Credit: Jeff Ellenwood
This question has become a perennial in our writing circles, if only because the traditional ‘how are you’ implies such limited options. Door #1: ‘fine, thanks’ is generally nothing short of a placeholder. It neither conveys any real information, nor does it offer an opening to more. Door #2, however: ‘well, since you ask . . . ‘ can be an invitation to information overload, unwelcome intimacy, an antsy exit.
What if we greeted others with a genuine statement of interest? ‘I see you are . . . (rushing, wearing a new hat, holding a legal document).’ Or perhaps, ‘what have you been pondering today?’ Something, anything, to engage in immediate genuine exchange.
I cannot help but reflect on how dogs greet one another. They are restrained but up front. Nose to nose, tails tentatively awag; the ritual circling; then the action. If it’s an older dog my pup has met, she ‘gets’ this and doesn’t even try to engage. She politely wags, sniffs and walks away. If the dog indicates a playful nature, mine is off and a game of chase is on. If the dog comes at her full-face, a good–natured tussle ensues, usually involving ears.
This morning we had an unusual greeting. I was a bit ahead of my dog, when a familiar old fellow circled into the trees to our left; perhaps, I thought, trying to hide. Bad hair day, I guessed. Then, without warning, he charged from hiding right into her! And then departed without so much as a wag. We’ve all had these kind of sniper-attack greetings from a snarky, got-out-of-bed-on-the-wrong-side types.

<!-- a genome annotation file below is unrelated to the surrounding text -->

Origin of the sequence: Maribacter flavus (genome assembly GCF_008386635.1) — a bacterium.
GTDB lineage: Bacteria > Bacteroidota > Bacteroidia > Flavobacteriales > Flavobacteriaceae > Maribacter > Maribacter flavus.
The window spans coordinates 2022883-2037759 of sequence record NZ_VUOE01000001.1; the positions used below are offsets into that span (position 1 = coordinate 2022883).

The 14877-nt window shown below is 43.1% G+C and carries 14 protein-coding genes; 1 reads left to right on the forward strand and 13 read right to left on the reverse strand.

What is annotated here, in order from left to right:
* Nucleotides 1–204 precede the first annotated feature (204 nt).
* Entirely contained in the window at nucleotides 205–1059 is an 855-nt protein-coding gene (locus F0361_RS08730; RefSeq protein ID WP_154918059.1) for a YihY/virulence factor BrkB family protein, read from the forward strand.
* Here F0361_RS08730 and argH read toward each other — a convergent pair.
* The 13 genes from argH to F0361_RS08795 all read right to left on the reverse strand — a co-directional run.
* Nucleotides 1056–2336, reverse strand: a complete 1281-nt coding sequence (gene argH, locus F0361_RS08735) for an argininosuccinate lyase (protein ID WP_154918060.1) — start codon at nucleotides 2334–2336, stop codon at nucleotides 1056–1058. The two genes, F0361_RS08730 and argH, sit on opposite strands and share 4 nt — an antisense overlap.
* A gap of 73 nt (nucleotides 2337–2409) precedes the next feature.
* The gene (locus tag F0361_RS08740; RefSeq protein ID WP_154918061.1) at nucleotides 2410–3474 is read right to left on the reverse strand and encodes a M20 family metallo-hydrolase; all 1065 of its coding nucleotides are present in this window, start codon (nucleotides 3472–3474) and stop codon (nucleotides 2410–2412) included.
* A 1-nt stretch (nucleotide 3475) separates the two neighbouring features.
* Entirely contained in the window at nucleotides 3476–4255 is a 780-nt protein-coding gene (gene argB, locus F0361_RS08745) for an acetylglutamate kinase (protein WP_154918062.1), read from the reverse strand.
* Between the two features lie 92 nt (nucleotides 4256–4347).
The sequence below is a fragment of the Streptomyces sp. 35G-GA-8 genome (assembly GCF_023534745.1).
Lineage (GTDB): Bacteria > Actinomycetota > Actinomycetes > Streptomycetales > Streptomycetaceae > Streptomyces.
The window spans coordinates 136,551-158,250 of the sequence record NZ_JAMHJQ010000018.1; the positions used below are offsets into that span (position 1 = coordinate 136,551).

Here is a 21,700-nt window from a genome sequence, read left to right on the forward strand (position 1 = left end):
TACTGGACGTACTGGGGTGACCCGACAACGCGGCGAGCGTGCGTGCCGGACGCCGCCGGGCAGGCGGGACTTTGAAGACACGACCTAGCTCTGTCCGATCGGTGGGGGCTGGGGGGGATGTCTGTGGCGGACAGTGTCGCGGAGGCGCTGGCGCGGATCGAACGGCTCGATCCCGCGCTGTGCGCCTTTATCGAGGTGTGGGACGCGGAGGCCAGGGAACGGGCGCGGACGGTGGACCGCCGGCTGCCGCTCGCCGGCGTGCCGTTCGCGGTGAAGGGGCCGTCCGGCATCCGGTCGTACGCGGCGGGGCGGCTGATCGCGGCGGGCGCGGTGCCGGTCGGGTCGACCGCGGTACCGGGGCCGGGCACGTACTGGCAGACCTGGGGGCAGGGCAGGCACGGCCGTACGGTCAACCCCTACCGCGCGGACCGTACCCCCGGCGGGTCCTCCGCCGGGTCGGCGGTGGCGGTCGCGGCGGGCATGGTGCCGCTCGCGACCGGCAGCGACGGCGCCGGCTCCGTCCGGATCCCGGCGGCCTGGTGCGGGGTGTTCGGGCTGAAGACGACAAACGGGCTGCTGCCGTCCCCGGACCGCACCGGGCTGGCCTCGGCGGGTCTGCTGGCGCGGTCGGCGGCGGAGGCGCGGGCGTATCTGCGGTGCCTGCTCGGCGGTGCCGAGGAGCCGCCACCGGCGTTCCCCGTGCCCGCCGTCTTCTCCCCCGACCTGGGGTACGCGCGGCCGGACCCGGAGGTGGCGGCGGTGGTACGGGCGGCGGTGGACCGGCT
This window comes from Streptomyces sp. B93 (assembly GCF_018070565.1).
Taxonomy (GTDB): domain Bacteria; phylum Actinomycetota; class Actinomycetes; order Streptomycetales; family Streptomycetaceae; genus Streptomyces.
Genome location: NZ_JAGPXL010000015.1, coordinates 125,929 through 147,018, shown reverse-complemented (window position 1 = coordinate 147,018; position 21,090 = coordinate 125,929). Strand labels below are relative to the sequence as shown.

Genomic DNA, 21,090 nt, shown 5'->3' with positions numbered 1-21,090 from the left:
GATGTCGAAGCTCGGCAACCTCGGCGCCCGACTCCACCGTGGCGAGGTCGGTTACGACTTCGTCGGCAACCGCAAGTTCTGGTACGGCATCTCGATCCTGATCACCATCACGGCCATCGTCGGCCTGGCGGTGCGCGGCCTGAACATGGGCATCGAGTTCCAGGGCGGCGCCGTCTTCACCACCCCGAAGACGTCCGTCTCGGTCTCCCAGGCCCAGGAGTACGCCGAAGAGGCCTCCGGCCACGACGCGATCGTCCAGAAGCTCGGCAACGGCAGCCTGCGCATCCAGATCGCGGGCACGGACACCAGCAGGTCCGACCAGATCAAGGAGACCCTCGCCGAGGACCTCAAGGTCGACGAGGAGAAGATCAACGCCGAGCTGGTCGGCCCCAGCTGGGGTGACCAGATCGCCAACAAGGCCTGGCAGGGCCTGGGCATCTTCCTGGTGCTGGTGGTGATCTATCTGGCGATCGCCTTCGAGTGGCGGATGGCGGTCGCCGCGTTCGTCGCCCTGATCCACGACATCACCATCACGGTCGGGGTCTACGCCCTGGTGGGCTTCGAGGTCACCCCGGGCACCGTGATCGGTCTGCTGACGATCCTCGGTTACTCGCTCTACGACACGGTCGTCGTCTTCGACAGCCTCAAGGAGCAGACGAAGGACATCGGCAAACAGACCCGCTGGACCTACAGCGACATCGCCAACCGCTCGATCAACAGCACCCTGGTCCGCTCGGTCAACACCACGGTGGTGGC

But seriously. Isn’t there something to be said for the in-tune-ment of a canine greeting? It is immediate, grounded in the very here and now of the two meeting. It is interactive, requiring each to be forthright and intentional. It is respectful, giving each party a moment to communicate intention, interest. It lasts only as long as each is engaged. It leaves everyone with a clear sense of having communicated effectively. There is no doubt about the messages conveyed. And there are no hurt feelings. If this one doesn’t feel like chasing or chomping, perhaps the next one will.
We leave each canine interaction with a certain sense of completeness and optimism. Our day is better because of each greeting, however guarded or exuberant. So I invite you, today, to experiment with different ways of saying ‘hello, how are you?’ See what feels interesting to you; what engages the other. And then report back. I asked my Thursday writers to bring their new greetings to the circle tomorrow. I’ll add them here, too. Let’s see what we can create together that might bring more connection and more soul into our largely unconscious human habits of greeting.